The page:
Last week we’ve concluded two inspiring days at the Circular Plastics Conference ’22. Over 140 experts, business leaders, pioneering thinkers, partners, stakeholders and academics from the field of circular plastics gathered to formulate the next steps in closing the loop before 2050 ♻
During the event we have underlined the enormous value of plastic in our society, while at the same time acknowledging the reality of litter, landfills, and the environmental impact that plastics have. It is time to move from a linear system of production based on fossil fuels to one based around a closed circular system. In such circle, plastics will be made from recycled materials and CO2 emissions will be drastically reduced.
To realize a circular plastics future, the Circular Plastics Conference paid attention to all interdependent areas in the plastics value chain. From sorting and washing, to recycling, and production. For each of these, we have discussed challenges, opportunities and new technological developments.
To develop a new circular plastics system and make the plastic value chain more sustainable we will use the conditional grant of The National Groeifonds for Circular Plastics.
The first keynote was given by Jacqueline Vaessen, chairman of the National Platform Plastics Recycling (NPPR): “In 2050 we want to be climate neutral. Meaning, in 2030 we will need to achieve 1 Mton CO2-eq reduction (from 2018) and use 50% less primary raw materials. Lady’s and gentlemen, I can tell you: it is nearly impossible. Yet the circular plastics industry has received an enormous boost to make the plastic value chain more sustainable: over the next 8 years we can use €540 million to accelerate the circular plastic society. We have the granting, now we need the people. Let’s work together to put the Netherlands on the map in circular plastics.“
Jacqueline’s keynote was followed by a panel discussion with Thor Tummers, prof. Kim Ragaert and Stefano Soro led by our inspirational moderator Eva Eikhout.
For a full event recap, including all interesting quotes, see our liveblog » https://lnkd.in/eMKYxK3D
On the second day we kicked off with parrallel sessions, including:
Bottlenecks in mechanical recycling
This session was introduced by Gijs Langeveld, Managing Director at Polymer Science Park, saying:
“We will need to reach our goals by 2030, which is earlier than you might think. We need to take action now, and that’s why we are here today. We have invited speakers with bold opinions on how to move forward in polymer recycling. So let’s get into it.”
“In 5 years, I want the world to look at all of us here today as an example for collaboration that made the world a better place.”Gijs Langeveld – Managing Director at Polymer Science Park
Chemical recycling is an emerging sector in developing innovative new technologies that turn plastic waste into base chemicals, monomers and feedstocks. In this session, future perspectives and business opportunities were discussed for the chemical recycling of polyesters and polyamides.
The session was moderated by dr. Jan Jager, Lector circular plastics at NHL Stenden.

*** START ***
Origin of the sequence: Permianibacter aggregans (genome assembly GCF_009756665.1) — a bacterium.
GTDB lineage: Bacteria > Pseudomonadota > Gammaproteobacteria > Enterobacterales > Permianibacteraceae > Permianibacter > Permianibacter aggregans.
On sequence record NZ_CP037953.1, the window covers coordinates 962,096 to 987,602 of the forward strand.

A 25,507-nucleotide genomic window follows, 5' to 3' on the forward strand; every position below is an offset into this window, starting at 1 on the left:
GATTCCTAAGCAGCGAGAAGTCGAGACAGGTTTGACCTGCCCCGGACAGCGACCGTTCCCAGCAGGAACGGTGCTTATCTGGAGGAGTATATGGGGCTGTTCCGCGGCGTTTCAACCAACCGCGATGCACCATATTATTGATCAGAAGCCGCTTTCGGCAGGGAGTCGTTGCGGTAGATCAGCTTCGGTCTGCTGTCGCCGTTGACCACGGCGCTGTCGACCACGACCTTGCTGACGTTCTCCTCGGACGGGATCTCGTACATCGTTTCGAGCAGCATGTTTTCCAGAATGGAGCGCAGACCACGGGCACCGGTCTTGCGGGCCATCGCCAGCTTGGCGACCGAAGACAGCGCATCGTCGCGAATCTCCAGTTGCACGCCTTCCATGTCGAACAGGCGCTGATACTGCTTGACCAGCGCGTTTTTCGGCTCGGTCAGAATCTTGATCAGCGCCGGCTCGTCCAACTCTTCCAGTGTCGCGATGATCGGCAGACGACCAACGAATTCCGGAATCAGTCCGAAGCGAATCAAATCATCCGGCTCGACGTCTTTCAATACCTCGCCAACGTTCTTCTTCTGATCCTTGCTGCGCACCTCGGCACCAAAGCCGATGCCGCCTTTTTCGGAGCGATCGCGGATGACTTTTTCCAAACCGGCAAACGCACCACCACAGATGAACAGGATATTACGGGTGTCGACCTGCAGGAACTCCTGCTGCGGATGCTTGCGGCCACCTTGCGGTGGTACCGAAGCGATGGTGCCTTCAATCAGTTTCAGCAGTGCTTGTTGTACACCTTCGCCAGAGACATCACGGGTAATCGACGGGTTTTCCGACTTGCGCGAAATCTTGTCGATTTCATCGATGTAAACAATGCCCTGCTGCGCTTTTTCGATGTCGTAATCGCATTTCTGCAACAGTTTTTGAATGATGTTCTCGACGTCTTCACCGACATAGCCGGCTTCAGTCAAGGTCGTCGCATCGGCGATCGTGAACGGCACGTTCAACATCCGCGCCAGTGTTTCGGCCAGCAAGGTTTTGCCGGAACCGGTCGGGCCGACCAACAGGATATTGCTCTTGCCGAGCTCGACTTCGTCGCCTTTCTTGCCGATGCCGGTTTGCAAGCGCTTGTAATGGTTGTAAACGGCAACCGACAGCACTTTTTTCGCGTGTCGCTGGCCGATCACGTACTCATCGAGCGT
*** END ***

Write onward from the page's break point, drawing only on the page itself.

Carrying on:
The value chain and the business model(s)
This session was moderated by moderated by Jan Harm Urbanus, Senior research scientist circular plastics at TNO. Some important take aways:
- We need a system perspective
- Transition “with the shop open” is complex; chaos management
- Feedstock and regulation situation is unclear; no clear business models, financing gap
- For EPR you need a level playing field, transparency, tariff differentiation and social involvement
- Refund/incentives and convenience for collection may be the future
- Expanding EPR to all types of products, promote eco-design with fee differentiation
- Need for sharing data on quality/quantity, cost and assess social impact
The future of plastics
In our concluding session prof. Kim Ragaert shares how she thinks the future of plastics relies on Artificial Intelligence (AI) and other innovative technologies.
- AI is critical for perfect sorting and linking different sensor technologies to each other
- New techniques like Magnetic Density Separation (MDS) give good results on the recovery of mixed plastic sorting
Circular Plastics Roadmap 2.0
Some final words are dedicated to the Circular Plastics Roadmap, an interactive document that shows what steps will be needed to create a future where recycling has replaced incineration as the norm. The roadmap isn’t just a timeline with milestones. It also sets out a vision for the future and shows how it can be realized.
Join the Circular Plastics Initiative
The Circular Plastics Initiative (CPI) is open for more participants. Would you like to join the program or need more information, please contact Program Manager Klaartje Rietkerken.
Our LinkedIn-page shares important reminders and updates about what’s in store for the Circular Plastics Conference 2023, industry and/or project updates, the latest circular plastic innovations, roadmap 2.0 and the National Growth Fund Circular Plastics. Join us!
About Circular Plastics Initiative
The Circular Plastics Conference was organised by the Circular Plastics Initiative (CPI), which is a collaboration between DPI and ISPT. Our mission is to boost circularity in plastics on an industrial scale. The CPI approach is to establish projects across the whole value chain and bring together all relevant parties, in particular brand owners, waste management and recycling companies, and the chemical industry. The initiative also highly values input from NGOs concerned about plastic waste issues.